East Hampton, NY: 2017. Unique artist's book, on three different St. Armand papers in tan / brown, signed and dated by the artist, Barry McCallion, on the colophon page. Page size: 9.5 x 12 inches; 63pp. plus colophon and titlepage. Bound: hand sewn by Joelle Webber at Mermaid Bindery into tan St. Armand paper wrappers, laid into grey felt portfolio by Barry McCallion with title stenciled in red outlined in silver gilt with two pieces of barbed wire separating under and fire and underlining "fire" with black mesh screening in three pieces on spine, housed in tan cloth over boards clamshell box with title lettered in black on tan paper insets on spine and front panel. The book is a selection of texts from the novel by Henri Barbusse. The artist has selected sentences and paragraphs from the text, copied them, enlarged some, printed on various papers and collaged to the pages of this book. They are surrounded by photographs from various conflicts, with painting, handwritten words in India ink, printing ink, metal foil and acrylic paint. The whole reflects on the brutality that is war - each and every war. Barry McCallion notes in his colophon, "The hundred years between then (publication of UNDER FIRE) and now have seen a recurring and uncanny sameness of bloodied fields and trenches, mountains and beaches, mud and wire, snow and sand...A book in protest, his and this." He has used images from the First and Second World Wars, Korea, Viet Nam, Iraq and Afghanistan. He adds in the colophon, "I have attempted to heave up a century's weight of agony and loss in one book, grouping images from different times to create a single, immediate and simultaneous present."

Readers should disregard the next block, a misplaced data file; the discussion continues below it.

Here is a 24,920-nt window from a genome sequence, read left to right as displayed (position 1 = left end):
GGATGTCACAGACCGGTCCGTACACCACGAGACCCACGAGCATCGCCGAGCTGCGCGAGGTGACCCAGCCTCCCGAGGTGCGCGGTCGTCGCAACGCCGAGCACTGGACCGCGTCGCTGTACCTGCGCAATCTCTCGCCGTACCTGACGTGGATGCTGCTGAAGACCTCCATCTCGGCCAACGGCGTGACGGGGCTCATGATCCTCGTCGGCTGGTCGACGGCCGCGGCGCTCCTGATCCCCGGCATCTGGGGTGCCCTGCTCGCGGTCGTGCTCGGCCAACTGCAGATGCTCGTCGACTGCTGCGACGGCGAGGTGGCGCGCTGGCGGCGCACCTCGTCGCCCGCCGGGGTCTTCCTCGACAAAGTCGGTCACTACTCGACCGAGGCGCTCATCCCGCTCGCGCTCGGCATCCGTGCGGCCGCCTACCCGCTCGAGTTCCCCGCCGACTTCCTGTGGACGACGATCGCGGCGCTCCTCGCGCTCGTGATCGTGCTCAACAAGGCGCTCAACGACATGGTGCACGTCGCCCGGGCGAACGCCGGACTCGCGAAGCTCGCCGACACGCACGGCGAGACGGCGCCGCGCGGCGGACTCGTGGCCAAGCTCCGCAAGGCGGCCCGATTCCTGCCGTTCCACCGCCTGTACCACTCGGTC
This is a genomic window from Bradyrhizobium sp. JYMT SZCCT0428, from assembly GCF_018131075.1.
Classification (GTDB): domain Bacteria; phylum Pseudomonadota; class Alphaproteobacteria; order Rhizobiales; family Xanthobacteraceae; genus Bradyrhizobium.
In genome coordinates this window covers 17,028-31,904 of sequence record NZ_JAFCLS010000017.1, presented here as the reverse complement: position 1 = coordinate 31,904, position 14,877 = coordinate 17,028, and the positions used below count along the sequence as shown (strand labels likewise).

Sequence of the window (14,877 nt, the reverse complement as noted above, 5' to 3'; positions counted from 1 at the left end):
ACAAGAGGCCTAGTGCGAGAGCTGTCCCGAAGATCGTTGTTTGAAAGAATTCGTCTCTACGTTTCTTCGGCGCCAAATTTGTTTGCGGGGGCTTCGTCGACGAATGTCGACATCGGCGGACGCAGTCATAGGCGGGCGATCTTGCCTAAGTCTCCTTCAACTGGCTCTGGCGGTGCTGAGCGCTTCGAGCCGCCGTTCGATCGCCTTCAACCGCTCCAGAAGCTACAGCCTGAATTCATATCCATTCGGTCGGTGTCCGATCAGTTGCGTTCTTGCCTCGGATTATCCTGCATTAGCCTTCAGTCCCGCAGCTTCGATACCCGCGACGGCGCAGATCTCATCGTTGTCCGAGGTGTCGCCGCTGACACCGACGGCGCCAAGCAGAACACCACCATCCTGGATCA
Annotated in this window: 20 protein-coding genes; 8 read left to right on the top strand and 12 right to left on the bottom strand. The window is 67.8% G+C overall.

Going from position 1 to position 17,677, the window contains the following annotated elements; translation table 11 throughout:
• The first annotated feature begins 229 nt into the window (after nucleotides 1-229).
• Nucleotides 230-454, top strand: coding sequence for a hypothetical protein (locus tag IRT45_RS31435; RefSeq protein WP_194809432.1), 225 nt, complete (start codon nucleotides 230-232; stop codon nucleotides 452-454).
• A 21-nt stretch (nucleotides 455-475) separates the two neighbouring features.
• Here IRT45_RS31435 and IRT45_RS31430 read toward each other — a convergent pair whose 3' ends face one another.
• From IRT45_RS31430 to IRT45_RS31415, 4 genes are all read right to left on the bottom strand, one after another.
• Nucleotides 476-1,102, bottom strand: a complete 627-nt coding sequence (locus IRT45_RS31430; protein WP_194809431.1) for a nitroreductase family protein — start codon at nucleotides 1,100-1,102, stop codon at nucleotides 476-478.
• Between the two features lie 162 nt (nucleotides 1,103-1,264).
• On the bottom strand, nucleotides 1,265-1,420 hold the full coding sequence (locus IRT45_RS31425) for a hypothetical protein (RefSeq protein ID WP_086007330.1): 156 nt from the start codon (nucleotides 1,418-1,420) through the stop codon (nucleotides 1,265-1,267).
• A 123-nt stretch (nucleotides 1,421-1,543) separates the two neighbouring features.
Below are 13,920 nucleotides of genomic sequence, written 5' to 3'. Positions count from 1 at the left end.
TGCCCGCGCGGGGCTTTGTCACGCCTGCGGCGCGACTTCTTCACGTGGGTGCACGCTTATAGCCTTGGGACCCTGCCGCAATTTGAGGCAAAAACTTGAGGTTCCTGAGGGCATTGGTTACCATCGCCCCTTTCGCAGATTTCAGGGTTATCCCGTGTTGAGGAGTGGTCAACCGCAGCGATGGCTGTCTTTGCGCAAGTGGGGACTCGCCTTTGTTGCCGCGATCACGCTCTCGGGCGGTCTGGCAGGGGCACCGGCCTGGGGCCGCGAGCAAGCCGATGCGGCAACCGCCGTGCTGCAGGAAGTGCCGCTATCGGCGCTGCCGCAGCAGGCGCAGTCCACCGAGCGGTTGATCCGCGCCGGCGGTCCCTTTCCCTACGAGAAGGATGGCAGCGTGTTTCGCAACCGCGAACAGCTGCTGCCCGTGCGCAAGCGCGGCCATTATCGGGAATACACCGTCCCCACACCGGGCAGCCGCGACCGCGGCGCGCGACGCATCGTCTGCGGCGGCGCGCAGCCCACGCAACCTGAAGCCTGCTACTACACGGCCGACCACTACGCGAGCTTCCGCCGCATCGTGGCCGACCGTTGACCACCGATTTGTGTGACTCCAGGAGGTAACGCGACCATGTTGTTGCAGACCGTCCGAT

Henri Barbusse wrote UNDER FIRE in 1916 after serving in the French army for fifteen months in the trenches in World War I when wounds lifted him from the French front line. Considered the first of the modern anti-war novels and was awarded the Prix Goncourt. The author's harrowing details of trench warfare have lost none of their power to appall. Mr. McCallion's book succeeds in calling to mind the terrible tragedies and loss when people go to war. Item #11365